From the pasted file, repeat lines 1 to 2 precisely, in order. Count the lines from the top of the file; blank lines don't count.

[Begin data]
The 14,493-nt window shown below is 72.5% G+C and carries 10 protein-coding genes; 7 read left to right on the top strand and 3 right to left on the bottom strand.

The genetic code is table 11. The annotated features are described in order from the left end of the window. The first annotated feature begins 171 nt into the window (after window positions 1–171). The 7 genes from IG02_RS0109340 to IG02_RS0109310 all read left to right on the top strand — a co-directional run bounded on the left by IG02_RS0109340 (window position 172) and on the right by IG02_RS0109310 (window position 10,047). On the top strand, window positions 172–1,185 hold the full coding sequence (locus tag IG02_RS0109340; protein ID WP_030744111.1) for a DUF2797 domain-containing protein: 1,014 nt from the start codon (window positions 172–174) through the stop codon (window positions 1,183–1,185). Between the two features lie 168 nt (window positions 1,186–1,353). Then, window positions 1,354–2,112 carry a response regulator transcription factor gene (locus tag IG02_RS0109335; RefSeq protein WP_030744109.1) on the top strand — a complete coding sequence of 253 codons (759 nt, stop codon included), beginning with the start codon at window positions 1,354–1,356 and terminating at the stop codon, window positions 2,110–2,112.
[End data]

The 14,493-nt window shown below is 72.5% G+C and carries 10 protein-coding genes; 7 read left to right on the top strand and 3 right to left on the bottom strand.

The genetic code is table 11. The annotated features are described in order from the left end of the window. The first annotated feature begins 171 nt into the window (after window positions 1–171). The 7 genes from IG02_RS0109340 to IG02_RS0109310 all read left to right on the top strand — a co-directional run bounded on the left by IG02_RS0109340 (window position 172) and on the right by IG02_RS0109310 (window position 10,047). On the top strand, window positions 172–1,185 hold the full coding sequence (locus tag IG02_RS0109340; protein ID WP_030744111.1) for a DUF2797 domain-containing protein: 1,014 nt from the start codon (window positions 172–174) through the stop codon (window positions 1,183–1,185). Between the two features lie 168 nt (window positions 1,186–1,353). Then, window positions 1,354–2,112 carry a response regulator transcription factor gene (locus tag IG02_RS0109335; RefSeq protein WP_030744109.1) on the top strand — a complete coding sequence of 253 codons (759 nt, stop codon included), beginning with the start codon at window positions 1,354–1,356 and terminating at the stop codon, window positions 2,110–2,112.